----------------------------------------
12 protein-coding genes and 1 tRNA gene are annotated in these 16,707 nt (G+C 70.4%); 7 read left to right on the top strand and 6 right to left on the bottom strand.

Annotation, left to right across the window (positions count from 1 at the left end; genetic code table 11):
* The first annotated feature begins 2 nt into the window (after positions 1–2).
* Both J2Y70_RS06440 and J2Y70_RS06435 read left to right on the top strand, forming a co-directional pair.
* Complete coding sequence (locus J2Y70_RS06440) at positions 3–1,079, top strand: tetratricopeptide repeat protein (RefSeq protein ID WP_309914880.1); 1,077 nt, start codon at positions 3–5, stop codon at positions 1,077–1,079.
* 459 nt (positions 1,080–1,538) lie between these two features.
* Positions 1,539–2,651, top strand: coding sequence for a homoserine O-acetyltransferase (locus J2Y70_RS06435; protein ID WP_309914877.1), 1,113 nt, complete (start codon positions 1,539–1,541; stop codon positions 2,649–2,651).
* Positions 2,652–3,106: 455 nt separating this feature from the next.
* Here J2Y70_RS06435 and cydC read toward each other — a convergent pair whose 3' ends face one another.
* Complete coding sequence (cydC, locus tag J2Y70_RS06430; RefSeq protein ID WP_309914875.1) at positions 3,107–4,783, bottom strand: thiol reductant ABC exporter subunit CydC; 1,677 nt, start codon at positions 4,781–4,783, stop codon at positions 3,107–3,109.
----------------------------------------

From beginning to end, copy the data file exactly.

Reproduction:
12 protein-coding genes and 1 tRNA gene are annotated in these 16,707 nt (G+C 70.4%); 7 read left to right on the top strand and 6 right to left on the bottom strand.

Annotation, left to right across the window (positions count from 1 at the left end; genetic code table 11):
* The first annotated feature begins 2 nt into the window (after positions 1–2).
* Both J2Y70_RS06440 and J2Y70_RS06435 read left to right on the top strand, forming a co-directional pair.
* Complete coding sequence (locus J2Y70_RS06440) at positions 3–1,079, top strand: tetratricopeptide repeat protein (RefSeq protein ID WP_309914880.1); 1,077 nt, start codon at positions 3–5, stop codon at positions 1,077–1,079.
* 459 nt (positions 1,080–1,538) lie between these two features.
* Positions 1,539–2,651, top strand: coding sequence for a homoserine O-acetyltransferase (locus J2Y70_RS06435; protein ID WP_309914877.1), 1,113 nt, complete (start codon positions 1,539–1,541; stop codon positions 2,649–2,651).
* Positions 2,652–3,106: 455 nt separating this feature from the next.
* Here J2Y70_RS06435 and cydC read toward each other — a convergent pair whose 3' ends face one another.
* Complete coding sequence (cydC, locus tag J2Y70_RS06430; RefSeq protein ID WP_309914875.1) at positions 3,107–4,783, bottom strand: thiol reductant ABC exporter subunit CydC; 1,677 nt, start codon at positions 4,781–4,783, stop codon at positions 3,107–3,109.